How Well Will You Age? It Might Depend On How You Actually Feel About Aging, Says Study

There are always new articles coming out on how to prevent aging, but what if I told you that the secret wasn't creams or pills? As it turns out, it might have more to do with your perception of aging: A new study found that those who believed negative stereotypes about the elderly were more likely to develop Alzheimer's disease later in life. So, it seems that how you feel about aging can affect how well you actually age — a self-fulfilling prophecy.

The study, which was published in Psychology and Aging and was commissioned by the Yale School of Public Health, examined 158 subjects in their 40s who were already enrolled in a different study, the Baltimore Longitudinal Study of Aging. The subjects were also all deemed as "healthy" and did not have dementia. The researchers created a scale of opinions on the elderly, asking participants to rate how much they agree with statements such as “older people are absent-minded” or “older people have trouble learning new things.”

The researchers then conducted a followup study with this same group of people a whopping 25 years later, when the original participants were in their 60s. For this research, the subjects underwent a eries of annual MRI brain scans to allow the research team to see the size of their hippocampus, a region of the brain responsible for memory and emotion. The hippocampus is also is associated with Alzheimer's disease; a loss of volume in this portion of the brain can lead to the development of the condition. The researchers found that those who had a more negative attitude towards aging in their 40s were more likely to have had a more significant loss of volume in their hippocampus in their 60s: Their rate of deterioration was three times as fast as the group who held positive perceptions of old age. The negative attitude group also had more building up of amyloid plaque and neurofibrillary tangles in their brains, which also contribute to aging symptoms.

So apparently being young at heart — or at least thinking as such — might allow you to hang onto your youth a little longer. These five other science-backed methods might help, too.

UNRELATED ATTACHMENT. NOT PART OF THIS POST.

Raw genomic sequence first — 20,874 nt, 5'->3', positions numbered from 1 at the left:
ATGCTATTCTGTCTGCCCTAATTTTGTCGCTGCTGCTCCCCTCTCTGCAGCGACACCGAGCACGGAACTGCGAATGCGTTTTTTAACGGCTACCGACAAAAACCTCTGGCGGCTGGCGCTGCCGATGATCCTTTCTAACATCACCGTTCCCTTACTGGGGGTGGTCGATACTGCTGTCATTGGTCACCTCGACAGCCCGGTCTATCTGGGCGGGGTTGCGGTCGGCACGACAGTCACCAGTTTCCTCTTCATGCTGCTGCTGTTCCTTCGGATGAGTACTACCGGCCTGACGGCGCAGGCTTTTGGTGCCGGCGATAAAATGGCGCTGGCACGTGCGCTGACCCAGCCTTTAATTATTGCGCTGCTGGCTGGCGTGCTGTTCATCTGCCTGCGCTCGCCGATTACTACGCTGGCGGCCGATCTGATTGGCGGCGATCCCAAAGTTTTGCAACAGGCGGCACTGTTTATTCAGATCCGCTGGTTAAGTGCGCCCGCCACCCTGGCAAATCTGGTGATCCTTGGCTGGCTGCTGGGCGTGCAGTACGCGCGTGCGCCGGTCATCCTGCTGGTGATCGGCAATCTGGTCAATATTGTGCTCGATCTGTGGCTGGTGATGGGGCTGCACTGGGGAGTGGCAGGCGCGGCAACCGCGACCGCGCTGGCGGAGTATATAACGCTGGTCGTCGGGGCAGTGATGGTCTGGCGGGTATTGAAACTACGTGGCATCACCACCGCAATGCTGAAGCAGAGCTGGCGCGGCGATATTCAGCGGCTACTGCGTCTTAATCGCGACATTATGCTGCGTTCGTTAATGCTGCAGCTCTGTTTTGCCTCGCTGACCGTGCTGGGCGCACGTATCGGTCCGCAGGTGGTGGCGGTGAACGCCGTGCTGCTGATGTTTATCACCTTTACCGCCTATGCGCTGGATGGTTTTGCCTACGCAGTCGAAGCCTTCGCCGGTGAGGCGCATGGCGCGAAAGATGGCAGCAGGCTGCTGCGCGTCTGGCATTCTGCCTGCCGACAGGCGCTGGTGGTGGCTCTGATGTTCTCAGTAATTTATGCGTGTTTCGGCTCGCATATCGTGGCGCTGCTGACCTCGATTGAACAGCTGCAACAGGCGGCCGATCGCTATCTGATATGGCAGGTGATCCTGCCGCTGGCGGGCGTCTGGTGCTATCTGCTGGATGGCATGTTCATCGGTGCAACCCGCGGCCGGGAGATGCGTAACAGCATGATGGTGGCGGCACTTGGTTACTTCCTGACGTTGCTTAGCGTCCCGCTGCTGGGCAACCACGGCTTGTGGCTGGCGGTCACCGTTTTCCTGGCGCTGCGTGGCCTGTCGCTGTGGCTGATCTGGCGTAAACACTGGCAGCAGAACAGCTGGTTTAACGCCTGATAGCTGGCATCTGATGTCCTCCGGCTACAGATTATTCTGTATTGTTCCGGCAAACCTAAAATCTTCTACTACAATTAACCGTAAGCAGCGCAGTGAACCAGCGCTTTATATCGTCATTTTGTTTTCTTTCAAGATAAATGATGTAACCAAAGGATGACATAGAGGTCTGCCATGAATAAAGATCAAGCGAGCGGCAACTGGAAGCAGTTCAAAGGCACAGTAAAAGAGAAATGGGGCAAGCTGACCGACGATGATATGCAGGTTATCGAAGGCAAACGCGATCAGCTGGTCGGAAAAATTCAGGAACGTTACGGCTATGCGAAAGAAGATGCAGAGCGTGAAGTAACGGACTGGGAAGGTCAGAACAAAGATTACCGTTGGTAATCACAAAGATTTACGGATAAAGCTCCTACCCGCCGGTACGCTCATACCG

1. Eat More Fruits and Veggies

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Eating healthy is a surefire way to prevent aging: The National Institute on Aging points to several studies that have shown that healthy eating can help to delay aging and increase your "active life expectancy," or the time you live free of disease or severe disability. Although it's yet to be fully determined if antioxidants play a role, the institute also reports that calorie restriction and meal frequency can also contribute to aging. So, eat well and in moderation to avoid moving faster into signs of aging.

2. Consider Botox, But Not For The Reason You Think

Getting into the bodily signs of aging, Botox may have more permanent effects than you previously thought. Although you probably already know that this injectable can help to reduce the appearance of fine lines and wrinkles, a study published in JAMA: Facial Plastic Surgery also found that Botox may increase your skin's elasticity, actually leading to the prevention of wrinkles with continuous usage.

3. Try Gene Therapy

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It was recently discovered that extending the length of telomeres on RNA could help slow the process of cell division — and therefore expand your life span. “Now we have found a way to lengthen human telomeres by as much as 1,000 nucleotides, turning back the internal clock in these cells by the equivalent of many years of human life,” Dr. Helen Blau, PhD, told Stanford Medicine in a press release.

4. Stay Productive

One of the many findings of The Longevity Project, an 80-year-long study on aging, found that those who remained productive throughout their lives lived longer than those who were earlier to retirement. Best to keep busy, it seems.

5. Be Prudent... For Real

Happiness was also linked to living longer in The Longevity Project's research, but not in the way you'd probably expect. One of the findings that surprised the researchers was that participants they'd followed from childhood who were the most happy and cheerful actually lived shorter lives than those who weren't as jovial.

"One of the findings that really astounds people, including us, is that The Longevity Project participants who were the most cheerful and had the best sense of humor as kids lived shorter lives, on average, than those who were less cheerful and joking. It was the most prudent and persistent individuals who stayed healthiest and lived the longest," study author Leslie Martin explained to Phys.org.

So perhaps you should wipe that smile off of your face and become more pragmatic? Just remember that a longer life doesn't necessarily mean a happier one.

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